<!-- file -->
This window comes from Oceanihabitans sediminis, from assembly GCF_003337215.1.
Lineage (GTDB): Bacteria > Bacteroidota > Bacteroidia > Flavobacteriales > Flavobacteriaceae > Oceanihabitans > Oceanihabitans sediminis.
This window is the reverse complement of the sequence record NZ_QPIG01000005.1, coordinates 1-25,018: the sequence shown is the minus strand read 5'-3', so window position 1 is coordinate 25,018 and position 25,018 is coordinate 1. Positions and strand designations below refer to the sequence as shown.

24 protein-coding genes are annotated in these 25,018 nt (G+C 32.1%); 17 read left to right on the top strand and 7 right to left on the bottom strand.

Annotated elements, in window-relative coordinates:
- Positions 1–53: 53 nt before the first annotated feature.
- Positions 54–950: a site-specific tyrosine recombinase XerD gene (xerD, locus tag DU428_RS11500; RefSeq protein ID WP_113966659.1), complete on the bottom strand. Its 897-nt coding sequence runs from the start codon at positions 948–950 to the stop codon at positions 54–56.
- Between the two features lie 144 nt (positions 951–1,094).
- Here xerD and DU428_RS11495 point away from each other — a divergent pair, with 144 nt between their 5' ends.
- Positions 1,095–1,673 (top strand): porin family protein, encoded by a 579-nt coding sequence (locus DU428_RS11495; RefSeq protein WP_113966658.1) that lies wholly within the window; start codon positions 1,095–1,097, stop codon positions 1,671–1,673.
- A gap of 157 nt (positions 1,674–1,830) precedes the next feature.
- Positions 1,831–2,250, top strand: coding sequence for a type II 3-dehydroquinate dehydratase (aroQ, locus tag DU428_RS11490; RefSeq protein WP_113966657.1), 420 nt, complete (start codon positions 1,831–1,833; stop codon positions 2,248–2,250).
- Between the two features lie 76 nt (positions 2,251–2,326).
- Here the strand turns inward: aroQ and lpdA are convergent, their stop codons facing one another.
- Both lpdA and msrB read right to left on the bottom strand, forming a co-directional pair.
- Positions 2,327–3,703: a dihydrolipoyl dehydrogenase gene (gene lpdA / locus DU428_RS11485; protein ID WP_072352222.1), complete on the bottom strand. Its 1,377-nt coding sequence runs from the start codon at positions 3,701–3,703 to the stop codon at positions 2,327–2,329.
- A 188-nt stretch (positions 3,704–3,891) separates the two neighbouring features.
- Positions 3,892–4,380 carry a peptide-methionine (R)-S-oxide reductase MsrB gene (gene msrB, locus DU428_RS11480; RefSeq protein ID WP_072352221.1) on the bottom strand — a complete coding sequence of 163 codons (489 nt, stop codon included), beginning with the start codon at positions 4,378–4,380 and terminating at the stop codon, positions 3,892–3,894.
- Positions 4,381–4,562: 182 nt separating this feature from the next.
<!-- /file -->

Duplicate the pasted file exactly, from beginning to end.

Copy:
This window comes from Oceanihabitans sediminis, from assembly GCF_003337215.1.
Lineage (GTDB): Bacteria > Bacteroidota > Bacteroidia > Flavobacteriales > Flavobacteriaceae > Oceanihabitans > Oceanihabitans sediminis.
This window is the reverse complement of the sequence record NZ_QPIG01000005.1, coordinates 1-25,018: the sequence shown is the minus strand read 5'-3', so window position 1 is coordinate 25,018 and position 25,018 is coordinate 1. Positions and strand designations below refer to the sequence as shown.

24 protein-coding genes are annotated in these 25,018 nt (G+C 32.1%); 17 read left to right on the top strand and 7 right to left on the bottom strand.

Annotated elements, in window-relative coordinates:
- Positions 1–53: 53 nt before the first annotated feature.
- Positions 54–950: a site-specific tyrosine recombinase XerD gene (xerD, locus tag DU428_RS11500; RefSeq protein ID WP_113966659.1), complete on the bottom strand. Its 897-nt coding sequence runs from the start codon at positions 948–950 to the stop codon at positions 54–56.
- Between the two features lie 144 nt (positions 951–1,094).
- Here xerD and DU428_RS11495 point away from each other — a divergent pair, with 144 nt between their 5' ends.
- Positions 1,095–1,673 (top strand): porin family protein, encoded by a 579-nt coding sequence (locus DU428_RS11495; RefSeq protein WP_113966658.1) that lies wholly within the window; start codon positions 1,095–1,097, stop codon positions 1,671–1,673.
- A gap of 157 nt (positions 1,674–1,830) precedes the next feature.
- Positions 1,831–2,250, top strand: coding sequence for a type II 3-dehydroquinate dehydratase (aroQ, locus tag DU428_RS11490; RefSeq protein WP_113966657.1), 420 nt, complete (start codon positions 1,831–1,833; stop codon positions 2,248–2,250).
- Between the two features lie 76 nt (positions 2,251–2,326).
- Here the strand turns inward: aroQ and lpdA are convergent, their stop codons facing one another.
- Both lpdA and msrB read right to left on the bottom strand, forming a co-directional pair.
- Positions 2,327–3,703: a dihydrolipoyl dehydrogenase gene (gene lpdA / locus DU428_RS11485; protein ID WP_072352222.1), complete on the bottom strand. Its 1,377-nt coding sequence runs from the start codon at positions 3,701–3,703 to the stop codon at positions 2,327–2,329.
- A 188-nt stretch (positions 3,704–3,891) separates the two neighbouring features.
- Positions 3,892–4,380 carry a peptide-methionine (R)-S-oxide reductase MsrB gene (gene msrB, locus DU428_RS11480; RefSeq protein ID WP_072352221.1) on the bottom strand — a complete coding sequence of 163 codons (489 nt, stop codon included), beginning with the start codon at positions 4,378–4,380 and terminating at the stop codon, positions 3,892–3,894.
- Positions 4,381–4,562: 182 nt separating this feature from the next.